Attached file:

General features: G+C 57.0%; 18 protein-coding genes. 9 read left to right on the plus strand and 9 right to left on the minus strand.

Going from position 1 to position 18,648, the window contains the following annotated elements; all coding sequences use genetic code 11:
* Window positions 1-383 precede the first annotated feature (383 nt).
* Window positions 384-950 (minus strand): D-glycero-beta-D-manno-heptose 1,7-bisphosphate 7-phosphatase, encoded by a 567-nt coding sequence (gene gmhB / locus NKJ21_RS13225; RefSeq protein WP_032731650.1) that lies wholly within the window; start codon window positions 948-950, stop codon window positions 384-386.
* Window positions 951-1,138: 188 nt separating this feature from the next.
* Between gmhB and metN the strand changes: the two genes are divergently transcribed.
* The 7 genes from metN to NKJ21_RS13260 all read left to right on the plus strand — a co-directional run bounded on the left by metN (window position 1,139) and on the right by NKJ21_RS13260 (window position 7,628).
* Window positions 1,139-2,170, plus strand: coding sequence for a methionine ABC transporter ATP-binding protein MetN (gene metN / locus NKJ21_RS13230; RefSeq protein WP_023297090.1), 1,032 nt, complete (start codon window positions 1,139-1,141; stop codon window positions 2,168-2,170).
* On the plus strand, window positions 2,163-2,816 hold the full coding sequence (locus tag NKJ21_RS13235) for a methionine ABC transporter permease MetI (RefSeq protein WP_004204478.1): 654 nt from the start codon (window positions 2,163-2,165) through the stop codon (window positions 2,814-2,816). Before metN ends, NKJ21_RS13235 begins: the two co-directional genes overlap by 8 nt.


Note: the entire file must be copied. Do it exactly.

General features: G+C 57.0%; 18 protein-coding genes. 9 read left to right on the plus strand and 9 right to left on the minus strand.

Going from position 1 to position 18,648, the window contains the following annotated elements; all coding sequences use genetic code 11:
* Window positions 1-383 precede the first annotated feature (383 nt).
* Window positions 384-950 (minus strand): D-glycero-beta-D-manno-heptose 1,7-bisphosphate 7-phosphatase, encoded by a 567-nt coding sequence (gene gmhB / locus NKJ21_RS13225; RefSeq protein WP_032731650.1) that lies wholly within the window; start codon window positions 948-950, stop codon window positions 384-386.
* Window positions 951-1,138: 188 nt separating this feature from the next.
* Between gmhB and metN the strand changes: the two genes are divergently transcribed.
* The 7 genes from metN to NKJ21_RS13260 all read left to right on the plus strand — a co-directional run bounded on the left by metN (window position 1,139) and on the right by NKJ21_RS13260 (window position 7,628).
* Window positions 1,139-2,170, plus strand: coding sequence for a methionine ABC transporter ATP-binding protein MetN (gene metN / locus NKJ21_RS13230; RefSeq protein WP_023297090.1), 1,032 nt, complete (start codon window positions 1,139-1,141; stop codon window positions 2,168-2,170).
* On the plus strand, window positions 2,163-2,816 hold the full coding sequence (locus tag NKJ21_RS13235) for a methionine ABC transporter permease MetI (RefSeq protein WP_004204478.1): 654 nt from the start codon (window positions 2,163-2,165) through the stop codon (window positions 2,814-2,816). Before metN ends, NKJ21_RS13235 begins: the two co-directional genes overlap by 8 nt.